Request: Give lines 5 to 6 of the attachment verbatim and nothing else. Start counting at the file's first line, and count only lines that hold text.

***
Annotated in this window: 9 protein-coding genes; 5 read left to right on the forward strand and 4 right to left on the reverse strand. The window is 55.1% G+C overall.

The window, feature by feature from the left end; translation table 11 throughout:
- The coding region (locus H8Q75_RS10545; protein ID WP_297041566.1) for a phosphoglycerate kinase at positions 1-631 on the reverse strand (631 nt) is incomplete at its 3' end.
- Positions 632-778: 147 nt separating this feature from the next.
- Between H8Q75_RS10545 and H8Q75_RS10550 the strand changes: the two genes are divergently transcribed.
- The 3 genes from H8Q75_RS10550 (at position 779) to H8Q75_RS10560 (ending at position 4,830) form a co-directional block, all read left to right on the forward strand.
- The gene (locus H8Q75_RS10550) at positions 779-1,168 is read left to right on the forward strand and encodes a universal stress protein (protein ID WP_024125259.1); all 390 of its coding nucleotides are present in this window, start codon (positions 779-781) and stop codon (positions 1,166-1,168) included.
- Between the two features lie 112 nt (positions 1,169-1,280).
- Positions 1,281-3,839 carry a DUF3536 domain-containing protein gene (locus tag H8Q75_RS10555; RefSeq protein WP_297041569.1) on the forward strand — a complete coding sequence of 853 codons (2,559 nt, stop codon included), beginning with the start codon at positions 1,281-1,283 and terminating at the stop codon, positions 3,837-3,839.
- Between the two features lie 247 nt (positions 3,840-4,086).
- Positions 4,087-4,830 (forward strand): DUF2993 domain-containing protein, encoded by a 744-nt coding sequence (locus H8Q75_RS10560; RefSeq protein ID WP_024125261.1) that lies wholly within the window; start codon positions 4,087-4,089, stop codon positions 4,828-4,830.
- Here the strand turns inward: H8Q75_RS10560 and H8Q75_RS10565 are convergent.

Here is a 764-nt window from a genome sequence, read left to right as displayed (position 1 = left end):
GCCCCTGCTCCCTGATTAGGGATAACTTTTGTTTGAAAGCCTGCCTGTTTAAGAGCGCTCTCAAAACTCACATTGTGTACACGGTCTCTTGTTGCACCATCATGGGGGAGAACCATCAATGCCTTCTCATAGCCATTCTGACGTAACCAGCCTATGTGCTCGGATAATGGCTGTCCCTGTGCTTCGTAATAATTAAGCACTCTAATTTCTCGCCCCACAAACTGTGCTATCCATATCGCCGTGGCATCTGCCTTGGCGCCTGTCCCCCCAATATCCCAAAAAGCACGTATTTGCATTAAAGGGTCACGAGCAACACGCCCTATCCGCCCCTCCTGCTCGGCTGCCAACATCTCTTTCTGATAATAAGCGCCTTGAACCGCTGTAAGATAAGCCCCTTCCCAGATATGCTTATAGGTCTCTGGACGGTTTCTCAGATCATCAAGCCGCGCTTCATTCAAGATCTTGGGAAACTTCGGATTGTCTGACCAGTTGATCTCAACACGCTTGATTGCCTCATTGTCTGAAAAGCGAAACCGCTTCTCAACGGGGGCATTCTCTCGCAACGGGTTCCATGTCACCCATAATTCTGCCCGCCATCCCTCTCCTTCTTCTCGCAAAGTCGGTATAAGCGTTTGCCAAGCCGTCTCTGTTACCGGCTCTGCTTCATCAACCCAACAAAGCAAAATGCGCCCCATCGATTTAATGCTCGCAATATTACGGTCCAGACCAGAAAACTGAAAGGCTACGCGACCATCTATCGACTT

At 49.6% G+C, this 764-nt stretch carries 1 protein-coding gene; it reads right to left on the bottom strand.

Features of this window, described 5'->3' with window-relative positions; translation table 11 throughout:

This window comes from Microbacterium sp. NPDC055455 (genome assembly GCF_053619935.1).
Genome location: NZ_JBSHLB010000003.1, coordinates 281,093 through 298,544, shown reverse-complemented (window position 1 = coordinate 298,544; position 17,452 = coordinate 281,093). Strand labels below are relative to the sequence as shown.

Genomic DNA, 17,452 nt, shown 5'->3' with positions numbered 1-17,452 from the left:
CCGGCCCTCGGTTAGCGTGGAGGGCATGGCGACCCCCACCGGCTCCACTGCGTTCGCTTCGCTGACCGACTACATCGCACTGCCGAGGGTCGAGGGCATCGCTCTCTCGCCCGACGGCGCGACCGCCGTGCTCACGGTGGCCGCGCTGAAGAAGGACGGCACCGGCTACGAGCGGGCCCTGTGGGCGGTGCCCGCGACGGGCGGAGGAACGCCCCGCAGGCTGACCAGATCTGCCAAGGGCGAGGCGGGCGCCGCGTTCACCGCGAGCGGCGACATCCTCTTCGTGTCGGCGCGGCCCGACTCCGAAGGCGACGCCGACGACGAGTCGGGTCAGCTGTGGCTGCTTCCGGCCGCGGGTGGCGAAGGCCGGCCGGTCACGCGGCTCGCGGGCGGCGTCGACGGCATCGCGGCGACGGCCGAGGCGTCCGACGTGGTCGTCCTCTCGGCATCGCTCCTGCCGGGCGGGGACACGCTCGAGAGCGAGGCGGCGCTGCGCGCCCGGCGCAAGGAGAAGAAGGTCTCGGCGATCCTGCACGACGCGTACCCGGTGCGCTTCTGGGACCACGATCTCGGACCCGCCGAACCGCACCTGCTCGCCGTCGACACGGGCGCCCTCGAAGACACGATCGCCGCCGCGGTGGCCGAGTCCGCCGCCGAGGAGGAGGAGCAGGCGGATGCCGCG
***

- Between H8Q75_RS10545 and H8Q75_RS10550 the strand changes: the two genes are divergently transcribed.
- The 3 genes from H8Q75_RS10550 (at position 779) to H8Q75_RS10560 (ending at position 4,830) form a co-directional block, all read left to right on the forward strand.